REASONABLE ACCOMODATION: The law requires that an employer must make “reasonable accommodations” for those that are disabled. The EEOC’s ADA: Questions and Answers page on its website states the following regarding what a reasonable accommodation and what actions is constitute such.
Question. What is “reasonable accommodation?”
Answer. Reasonable accommodation is a modification or an adjustment to a job or the work environment that will enable a qualified applicant or employee with a disability to participate in the application process or to perform essential job functions. Reasonable accommodation also includes adjustments to assure that a qualified individual with a disability has rights and privileges in employment equal to those of nondisabled employees.
Question. What kinds of actions are required to reasonably accommodate applicants and employees?
Answer. Examples of reasonable accommodation include making existing facilities used by employees readily accessible to and usable by an individual with a disability; restructuring a job; modifying work schedules; acquiring or modifying equipment; providing qualified readers or interpreters; or appropriately modifying examinations, training, or other programs. Reasonable accommodation also may include reassigning a current employee to a vacant position for which the individual is qualified, if the person becomes disabled and is unable to do the original job. However, there is no obligation to find a position for an applicant who is not qualified for the position sought. Employers are not required to lower quality or quantity standards in order to make an accommodation, nor are they obligated to provide personal use items such as glasses or hearing aids.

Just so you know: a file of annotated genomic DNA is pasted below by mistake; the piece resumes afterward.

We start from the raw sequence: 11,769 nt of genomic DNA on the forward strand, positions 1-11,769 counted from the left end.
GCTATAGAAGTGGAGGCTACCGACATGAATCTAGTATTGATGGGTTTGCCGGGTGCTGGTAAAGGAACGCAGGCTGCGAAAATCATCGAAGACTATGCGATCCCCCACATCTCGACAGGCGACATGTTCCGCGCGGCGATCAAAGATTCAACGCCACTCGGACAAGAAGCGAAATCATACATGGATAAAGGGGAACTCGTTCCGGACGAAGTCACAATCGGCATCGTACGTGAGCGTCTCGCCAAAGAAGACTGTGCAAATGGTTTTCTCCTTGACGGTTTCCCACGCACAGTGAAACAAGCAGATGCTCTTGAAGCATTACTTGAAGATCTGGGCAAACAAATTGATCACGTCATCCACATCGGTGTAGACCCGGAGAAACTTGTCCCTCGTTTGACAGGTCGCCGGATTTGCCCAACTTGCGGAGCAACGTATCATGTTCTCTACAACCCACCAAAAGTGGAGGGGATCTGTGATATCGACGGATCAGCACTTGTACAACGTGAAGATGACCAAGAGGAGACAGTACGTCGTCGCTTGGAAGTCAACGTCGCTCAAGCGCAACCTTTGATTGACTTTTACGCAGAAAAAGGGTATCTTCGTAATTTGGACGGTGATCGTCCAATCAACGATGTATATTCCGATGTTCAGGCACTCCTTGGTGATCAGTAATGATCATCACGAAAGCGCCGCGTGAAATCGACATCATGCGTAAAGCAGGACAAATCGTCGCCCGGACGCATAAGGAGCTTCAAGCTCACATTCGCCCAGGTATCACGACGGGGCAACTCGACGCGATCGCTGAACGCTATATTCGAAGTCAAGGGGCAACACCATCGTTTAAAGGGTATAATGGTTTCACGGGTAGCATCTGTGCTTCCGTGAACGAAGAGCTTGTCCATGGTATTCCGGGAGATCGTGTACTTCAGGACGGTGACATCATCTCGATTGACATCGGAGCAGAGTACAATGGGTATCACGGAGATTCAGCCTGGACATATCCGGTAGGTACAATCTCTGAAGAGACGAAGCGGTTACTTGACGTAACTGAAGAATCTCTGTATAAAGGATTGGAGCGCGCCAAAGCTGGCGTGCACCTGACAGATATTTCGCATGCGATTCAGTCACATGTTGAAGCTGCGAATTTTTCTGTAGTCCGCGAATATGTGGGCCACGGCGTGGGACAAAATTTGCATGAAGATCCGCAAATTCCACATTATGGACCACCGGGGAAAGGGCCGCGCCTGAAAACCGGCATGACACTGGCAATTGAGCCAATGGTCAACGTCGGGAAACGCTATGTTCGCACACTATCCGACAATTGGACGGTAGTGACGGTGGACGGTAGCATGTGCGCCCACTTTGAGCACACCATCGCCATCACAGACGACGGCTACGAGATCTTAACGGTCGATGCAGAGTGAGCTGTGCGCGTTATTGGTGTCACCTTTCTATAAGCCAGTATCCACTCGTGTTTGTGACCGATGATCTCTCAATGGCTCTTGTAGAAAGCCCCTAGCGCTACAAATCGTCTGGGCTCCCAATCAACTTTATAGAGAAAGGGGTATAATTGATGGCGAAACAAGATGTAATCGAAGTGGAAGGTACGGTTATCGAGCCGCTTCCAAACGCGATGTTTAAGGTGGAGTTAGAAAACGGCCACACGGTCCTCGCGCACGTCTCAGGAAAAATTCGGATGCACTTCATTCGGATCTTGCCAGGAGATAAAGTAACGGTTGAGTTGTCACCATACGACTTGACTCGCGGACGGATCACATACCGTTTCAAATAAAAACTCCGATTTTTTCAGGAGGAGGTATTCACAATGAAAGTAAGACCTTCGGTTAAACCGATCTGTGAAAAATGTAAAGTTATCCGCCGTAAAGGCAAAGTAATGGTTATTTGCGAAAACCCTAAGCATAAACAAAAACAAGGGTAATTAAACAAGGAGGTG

The decision as to the appropriate accommodation must be based on the particular facts of each case. In selecting the particular type of reasonable accommodation to provide, the principal test is that of effectiveness, i.e., whether the accommodation will enable the person with a disability to do the job in question.
Of course, what is reasonable is a subjective question. Technology is rapidly changing what is possible and to some extent, what is reasonable. What may have seemed extraordinary 20 years ago is now very much the norm and expected. It is rare to find a public bathroom that does not have wheelchair assessable stalls. Building entry ramps and closer parking spaces are just part of our culture. The law has made much of this a requirement. With computers that work on voice commands and robotics everywhere, what was once impossible is now rapidly becoming reasonable.